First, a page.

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Robert Tulip wrote: Thu Mar 14, 2024 2:20 am This conversation is very relevant to the current Booktalk non-fiction selection, The Subtle Art of Not Giving A Fuck, which is quite an entertaining and easy short read.
I have long resisted the book, but the main problem now is time. I will be doing well if I manage to read some of the discussion.
Robert Tulip wrote:Modern violence has been concealed in some ways but the numbers killed in war are much higher than in the past. History is tectonic, with pressures gradually building up until an explosive event. Long periods of peace can allow differences to fester that generate polarisation and eventual conflict.
I appreciate the mention of a mechanism, since I have trouble convincing myself on the face of it that violence is a release of pressures. The old anthropological story, that population pressure builds (or resources undergo stress) so that conflict just cuts down on population, well that made some sense but doesn't really match today's reality.

There's a sort of corollary these days when internal conflict builds to the point at which only external conflict can relieve the internal stress. Something like that seems to be happening in India, with the imbalance of young men relative to young women causing unbearable internal stress.

However, the underlying problem with such a mechanism is that violence is lose-lose, that is, the critical resource is now capital, and war destroys it (that does not happen with land). If I can restate that more carefully, it may seem emotionally that attacking one's competitors will loosen one's resource constraint, but the cost of carrying on a war and the destruction that results make it nearly impossible for a win to actually improve the situation of the group initiating conflict.

Rather I think the good image is of tremendous chaos going on in ordinary lives, and the more this chaos is managed by reason the better off everyone is. Ethics are crucial to building a system of management by reason, starting with the motivation they give people to resist the chaotic urge to violence.
Robert Tulip wrote: Getting elites to have a long term understanding of interests requires a coherent analysis of strategy as distinct from tactics. If the whole of politics is consumed by tactical manoeuvre the risks of collapse are crowded out of view. That is certainly the case for climate policy.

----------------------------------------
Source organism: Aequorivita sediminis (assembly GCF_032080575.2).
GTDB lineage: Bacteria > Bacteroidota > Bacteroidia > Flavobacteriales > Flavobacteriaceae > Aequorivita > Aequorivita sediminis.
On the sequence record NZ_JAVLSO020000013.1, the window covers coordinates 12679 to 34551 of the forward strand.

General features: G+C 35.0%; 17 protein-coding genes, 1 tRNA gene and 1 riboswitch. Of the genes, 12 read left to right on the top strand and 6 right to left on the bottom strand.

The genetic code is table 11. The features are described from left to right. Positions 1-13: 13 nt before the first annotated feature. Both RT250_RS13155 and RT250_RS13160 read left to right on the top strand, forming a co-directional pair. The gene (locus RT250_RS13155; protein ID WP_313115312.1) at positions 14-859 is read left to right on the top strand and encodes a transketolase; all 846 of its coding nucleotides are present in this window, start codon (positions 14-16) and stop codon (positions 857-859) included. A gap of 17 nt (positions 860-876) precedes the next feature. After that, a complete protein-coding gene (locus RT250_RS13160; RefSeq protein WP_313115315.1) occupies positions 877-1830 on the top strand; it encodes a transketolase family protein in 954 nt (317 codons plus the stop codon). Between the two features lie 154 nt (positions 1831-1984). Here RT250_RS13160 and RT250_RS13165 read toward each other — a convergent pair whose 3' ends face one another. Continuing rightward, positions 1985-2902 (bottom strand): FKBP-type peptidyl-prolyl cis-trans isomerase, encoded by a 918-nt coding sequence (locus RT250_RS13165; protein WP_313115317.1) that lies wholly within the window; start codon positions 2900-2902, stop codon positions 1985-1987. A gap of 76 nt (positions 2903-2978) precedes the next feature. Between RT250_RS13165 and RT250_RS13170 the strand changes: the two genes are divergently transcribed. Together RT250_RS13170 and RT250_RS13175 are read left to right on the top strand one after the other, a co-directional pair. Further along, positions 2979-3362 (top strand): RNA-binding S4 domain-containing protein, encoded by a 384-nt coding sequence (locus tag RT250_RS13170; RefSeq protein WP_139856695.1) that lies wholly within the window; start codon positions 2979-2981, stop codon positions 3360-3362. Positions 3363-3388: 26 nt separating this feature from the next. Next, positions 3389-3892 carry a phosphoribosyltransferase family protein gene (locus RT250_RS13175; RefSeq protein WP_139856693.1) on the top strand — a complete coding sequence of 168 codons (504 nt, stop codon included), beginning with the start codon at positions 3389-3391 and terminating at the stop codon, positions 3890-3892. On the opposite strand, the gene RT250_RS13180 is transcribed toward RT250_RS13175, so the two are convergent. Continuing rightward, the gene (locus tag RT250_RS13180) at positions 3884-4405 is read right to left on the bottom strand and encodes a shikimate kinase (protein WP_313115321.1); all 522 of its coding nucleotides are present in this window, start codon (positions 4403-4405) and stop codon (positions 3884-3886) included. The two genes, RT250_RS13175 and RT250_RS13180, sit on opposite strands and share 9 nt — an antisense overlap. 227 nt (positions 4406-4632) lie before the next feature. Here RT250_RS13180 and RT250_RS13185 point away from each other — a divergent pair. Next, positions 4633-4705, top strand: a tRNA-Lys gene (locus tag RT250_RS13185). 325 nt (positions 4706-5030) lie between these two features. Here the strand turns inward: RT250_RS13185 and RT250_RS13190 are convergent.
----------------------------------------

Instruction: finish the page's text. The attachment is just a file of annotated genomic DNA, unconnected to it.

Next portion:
Indeed. There used to be a healthy focus on "soft power," but the natural appeal of libertarian ideology to the rich in the West and of imperialism to the petrorulers of Russia and the Middle East have undermined that discussion. And with both sets of elites heavily invested in fossil fuels, the long run is losing its grip on the policy.
Robert Tulip wrote:I’m not sure virtue has ever been in a controlling position. There has always been a concealing duplicity within politics, aiming to present corrupt interests under the guise of principle.
Well, that's the issue I'm trying to raise here: how do we push the corrupt interests to participate in a good-faith way in the discussion about what is right and just?

As a simple example, the typical right-wing talking points about global warming (looking at you, Nikki Haley) argue for sacrifices from poor countries, where the sacrifices literally cost multitudes of lives, as a condition for willingness to sacrifice by rich countries, where the sacrifices are merely irritating. Not what I would call good faith.
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Re: Can ethics be taught?

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Johnathan34 wrote: Mon Apr 15, 2024 4:09 am Yes, the straightforward response to the question "Can you teach ethics?" is affirmative. The challenge lies in the implementation and enforcement mechanisms.
Do you really think so? I mean, yes, enforcement is important, but when it comes to reasoning about ethics, it is critical to be able to leave behind the issue of what will get one in trouble, so as to focus on what is actually right.

I am interested to hear more about implementation. I think you are on to something.